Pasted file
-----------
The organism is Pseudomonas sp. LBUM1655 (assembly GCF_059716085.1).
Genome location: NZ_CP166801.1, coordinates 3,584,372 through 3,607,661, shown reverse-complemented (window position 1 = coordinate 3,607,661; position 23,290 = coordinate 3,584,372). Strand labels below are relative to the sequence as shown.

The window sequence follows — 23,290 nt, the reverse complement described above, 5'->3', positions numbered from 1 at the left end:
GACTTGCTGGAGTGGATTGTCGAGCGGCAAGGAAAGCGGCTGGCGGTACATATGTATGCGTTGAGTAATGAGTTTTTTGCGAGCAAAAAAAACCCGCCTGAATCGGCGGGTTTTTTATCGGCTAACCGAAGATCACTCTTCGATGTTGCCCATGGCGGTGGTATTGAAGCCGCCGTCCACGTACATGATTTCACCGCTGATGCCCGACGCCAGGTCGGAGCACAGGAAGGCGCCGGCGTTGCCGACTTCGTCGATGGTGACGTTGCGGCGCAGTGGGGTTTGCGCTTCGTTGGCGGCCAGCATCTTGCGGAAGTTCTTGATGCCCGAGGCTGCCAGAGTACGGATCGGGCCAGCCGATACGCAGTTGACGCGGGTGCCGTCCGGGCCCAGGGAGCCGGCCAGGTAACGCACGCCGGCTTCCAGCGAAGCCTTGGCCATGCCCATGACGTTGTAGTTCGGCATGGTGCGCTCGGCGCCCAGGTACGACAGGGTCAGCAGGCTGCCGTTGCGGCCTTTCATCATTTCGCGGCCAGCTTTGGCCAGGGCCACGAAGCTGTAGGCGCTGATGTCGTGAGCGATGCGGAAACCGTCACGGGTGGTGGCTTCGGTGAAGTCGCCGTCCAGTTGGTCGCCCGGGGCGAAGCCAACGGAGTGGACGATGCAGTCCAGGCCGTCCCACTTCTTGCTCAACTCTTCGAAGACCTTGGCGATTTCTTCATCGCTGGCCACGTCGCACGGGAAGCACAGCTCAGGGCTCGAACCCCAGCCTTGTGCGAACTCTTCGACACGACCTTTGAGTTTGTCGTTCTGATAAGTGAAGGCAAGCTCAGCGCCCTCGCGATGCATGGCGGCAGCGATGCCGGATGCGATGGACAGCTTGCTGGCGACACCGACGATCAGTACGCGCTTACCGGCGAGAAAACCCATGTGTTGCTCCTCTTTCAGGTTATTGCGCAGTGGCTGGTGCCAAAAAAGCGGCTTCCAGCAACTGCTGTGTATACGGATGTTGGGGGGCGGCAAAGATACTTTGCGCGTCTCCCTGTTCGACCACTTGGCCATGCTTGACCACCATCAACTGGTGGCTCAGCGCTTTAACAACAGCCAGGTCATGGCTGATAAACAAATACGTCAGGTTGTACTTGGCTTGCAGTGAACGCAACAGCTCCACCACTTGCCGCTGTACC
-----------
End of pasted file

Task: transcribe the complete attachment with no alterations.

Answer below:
The organism is Pseudomonas sp. LBUM1655 (assembly GCF_059716085.1).
Genome location: NZ_CP166801.1, coordinates 3,584,372 through 3,607,661, shown reverse-complemented (window position 1 = coordinate 3,607,661; position 23,290 = coordinate 3,584,372). Strand labels below are relative to the sequence as shown.

The window sequence follows — 23,290 nt, the reverse complement described above, 5'->3', positions numbered from 1 at the left end:
GACTTGCTGGAGTGGATTGTCGAGCGGCAAGGAAAGCGGCTGGCGGTACATATGTATGCGTTGAGTAATGAGTTTTTTGCGAGCAAAAAAAACCCGCCTGAATCGGCGGGTTTTTTATCGGCTAACCGAAGATCACTCTTCGATGTTGCCCATGGCGGTGGTATTGAAGCCGCCGTCCACGTACATGATTTCACCGCTGATGCCCGACGCCAGGTCGGAGCACAGGAAGGCGCCGGCGTTGCCGACTTCGTCGATGGTGACGTTGCGGCGCAGTGGGGTTTGCGCTTCGTTGGCGGCCAGCATCTTGCGGAAGTTCTTGATGCCCGAGGCTGCCAGAGTACGGATCGGGCCAGCCGATACGCAGTTGACGCGGGTGCCGTCCGGGCCCAGGGAGCCGGCCAGGTAACGCACGCCGGCTTCCAGCGAAGCCTTGGCCATGCCCATGACGTTGTAGTTCGGCATGGTGCGCTCGGCGCCCAGGTACGACAGGGTCAGCAGGCTGCCGTTGCGGCCTTTCATCATTTCGCGGCCAGCTTTGGCCAGGGCCACGAAGCTGTAGGCGCTGATGTCGTGAGCGATGCGGAAACCGTCACGGGTGGTGGCTTCGGTGAAGTCGCCGTCCAGTTGGTCGCCCGGGGCGAAGCCAACGGAGTGGACGATGCAGTCCAGGCCGTCCCACTTCTTGCTCAACTCTTCGAAGACCTTGGCGATTTCTTCATCGCTGGCCACGTCGCACGGGAAGCACAGCTCAGGGCTCGAACCCCAGCCTTGTGCGAACTCTTCGACACGACCTTTGAGTTTGTCGTTCTGATAAGTGAAGGCAAGCTCAGCGCCCTCGCGATGCATGGCGGCAGCGATGCCGGATGCGATGGACAGCTTGCTGGCGACACCGACGATCAGTACGCGCTTACCGGCGAGAAAACCCATGTGTTGCTCCTCTTTCAGGTTATTGCGCAGTGGCTGGTGCCAAAAAAGCGGCTTCCAGCAACTGCTGTGTATACGGATGTTGGGGGGCGGCAAAGATACTTTGCGCGTCTCCCTGTTCGACCACTTGGCCATGCTTGACCACCATCAACTGGTGGCTCAGCGCTTTAACAACAGCCAGGTCATGGCTGATAAACAAATACGTCAGGTTGTACTTGGCTTGCAGTGAACGCAACAGCTCCACCACTTGCCGCTGTACC